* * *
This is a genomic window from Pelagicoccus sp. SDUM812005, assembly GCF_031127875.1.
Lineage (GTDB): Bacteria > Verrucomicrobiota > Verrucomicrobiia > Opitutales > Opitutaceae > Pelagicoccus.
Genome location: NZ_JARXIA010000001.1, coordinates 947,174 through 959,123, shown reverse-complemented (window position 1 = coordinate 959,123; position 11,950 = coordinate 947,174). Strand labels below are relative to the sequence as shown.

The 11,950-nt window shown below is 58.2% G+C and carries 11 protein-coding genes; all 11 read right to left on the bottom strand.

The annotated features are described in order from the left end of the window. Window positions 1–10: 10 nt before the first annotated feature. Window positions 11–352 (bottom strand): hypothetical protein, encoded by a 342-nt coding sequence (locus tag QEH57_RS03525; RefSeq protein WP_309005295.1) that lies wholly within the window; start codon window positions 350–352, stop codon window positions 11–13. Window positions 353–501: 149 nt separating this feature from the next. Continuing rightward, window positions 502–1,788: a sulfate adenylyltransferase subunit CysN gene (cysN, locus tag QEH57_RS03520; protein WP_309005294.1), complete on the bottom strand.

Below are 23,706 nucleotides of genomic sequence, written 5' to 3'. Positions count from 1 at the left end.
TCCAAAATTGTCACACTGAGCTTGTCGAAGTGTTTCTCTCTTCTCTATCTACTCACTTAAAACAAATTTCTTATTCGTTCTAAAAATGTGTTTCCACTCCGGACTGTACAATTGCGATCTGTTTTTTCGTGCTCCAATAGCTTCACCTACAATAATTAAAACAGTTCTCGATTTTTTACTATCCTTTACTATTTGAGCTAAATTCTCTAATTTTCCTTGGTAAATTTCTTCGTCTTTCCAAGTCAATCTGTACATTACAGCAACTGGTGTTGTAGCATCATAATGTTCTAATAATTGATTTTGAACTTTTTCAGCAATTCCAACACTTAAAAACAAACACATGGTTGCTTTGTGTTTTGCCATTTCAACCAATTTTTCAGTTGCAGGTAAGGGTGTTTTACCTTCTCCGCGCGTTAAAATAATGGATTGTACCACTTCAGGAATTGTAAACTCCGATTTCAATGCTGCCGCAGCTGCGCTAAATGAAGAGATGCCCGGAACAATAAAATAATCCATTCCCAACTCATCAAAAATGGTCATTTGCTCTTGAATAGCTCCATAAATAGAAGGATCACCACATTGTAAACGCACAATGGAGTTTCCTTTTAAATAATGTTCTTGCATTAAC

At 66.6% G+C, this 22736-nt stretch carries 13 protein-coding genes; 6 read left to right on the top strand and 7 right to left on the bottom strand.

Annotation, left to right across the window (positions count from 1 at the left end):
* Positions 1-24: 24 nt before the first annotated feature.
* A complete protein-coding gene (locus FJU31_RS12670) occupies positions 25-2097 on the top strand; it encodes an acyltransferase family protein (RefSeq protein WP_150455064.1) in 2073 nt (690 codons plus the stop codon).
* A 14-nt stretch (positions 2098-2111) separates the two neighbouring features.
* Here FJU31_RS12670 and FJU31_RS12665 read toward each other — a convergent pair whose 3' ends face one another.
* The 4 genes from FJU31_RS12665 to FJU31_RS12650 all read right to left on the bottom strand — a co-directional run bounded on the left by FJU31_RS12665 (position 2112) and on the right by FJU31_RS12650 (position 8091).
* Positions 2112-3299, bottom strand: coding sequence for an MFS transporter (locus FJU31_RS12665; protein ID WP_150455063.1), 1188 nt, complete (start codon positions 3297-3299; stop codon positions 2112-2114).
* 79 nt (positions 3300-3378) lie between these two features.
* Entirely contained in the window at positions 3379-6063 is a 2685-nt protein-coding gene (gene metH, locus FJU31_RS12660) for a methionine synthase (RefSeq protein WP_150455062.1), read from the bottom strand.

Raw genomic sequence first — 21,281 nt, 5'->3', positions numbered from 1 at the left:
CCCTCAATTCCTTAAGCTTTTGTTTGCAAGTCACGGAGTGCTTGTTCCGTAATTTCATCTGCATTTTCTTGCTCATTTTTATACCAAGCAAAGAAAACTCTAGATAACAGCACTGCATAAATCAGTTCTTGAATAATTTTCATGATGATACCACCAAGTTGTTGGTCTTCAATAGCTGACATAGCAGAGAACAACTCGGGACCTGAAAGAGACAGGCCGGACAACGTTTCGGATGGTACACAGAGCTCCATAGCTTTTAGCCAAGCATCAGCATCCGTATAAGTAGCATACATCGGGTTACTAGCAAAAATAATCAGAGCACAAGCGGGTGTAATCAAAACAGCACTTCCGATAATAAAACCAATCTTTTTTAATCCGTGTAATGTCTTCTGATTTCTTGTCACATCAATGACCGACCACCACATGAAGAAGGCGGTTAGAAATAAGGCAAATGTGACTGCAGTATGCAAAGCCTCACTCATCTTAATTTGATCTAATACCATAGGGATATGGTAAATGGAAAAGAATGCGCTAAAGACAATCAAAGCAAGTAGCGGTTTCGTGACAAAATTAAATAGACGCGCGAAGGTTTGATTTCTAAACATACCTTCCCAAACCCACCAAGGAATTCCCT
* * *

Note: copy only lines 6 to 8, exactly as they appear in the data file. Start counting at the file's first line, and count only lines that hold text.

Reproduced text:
Below are 23,706 nucleotides of genomic sequence, written 5' to 3'. Positions count from 1 at the left end.
TCCAAAATTGTCACACTGAGCTTGTCGAAGTGTTTCTCTCTTCTCTATCTACTCACTTAAAACAAATTTCTTATTCGTTCTAAAAATGTGTTTCCACTCCGGACTGTACAATTGCGATCTGTTTTTTCGTGCTCCAATAGCTTCACCTACAATAATTAAAACAGTTCTCGATTTTTTACTATCCTTTACTATTTGAGCTAAATTCTCTAATTTTCCTTGGTAAATTTCTTCGTCTTTCCAAGTCAATCTGTACATTACAGCAACTGGTGTTGTAGCATCATAATGTTCTAATAATTGATTTTGAACTTTTTCAGCAATTCCAACACTTAAAAACAAACACATGGTTGCTTTGTGTTTTGCCATTTCAACCAATTTTTCAGTTGCAGGTAAGGGTGTTTTACCTTCTCCGCGCGTTAAAATAATGGATTGTACCACTTCAGGAATTGTAAACTCCGATTTCAATGCTGCCGCAGCTGCGCTAAATGAAGAGATGCCCGGAACAATAAAATAATCCATTCCCAACTCATCAAAAATGGTCATTTGCTCTTGAATAGCTCCATAAATAGAAGGATCACCACATTGTAAACGCACAATGGAGTTTCCTTTTAAATAATGTTCTTGCATTAAC

At 66.6% G+C, this 22736-nt stretch carries 13 protein-coding genes; 6 read left to right on the top strand and 7 right to left on the bottom strand.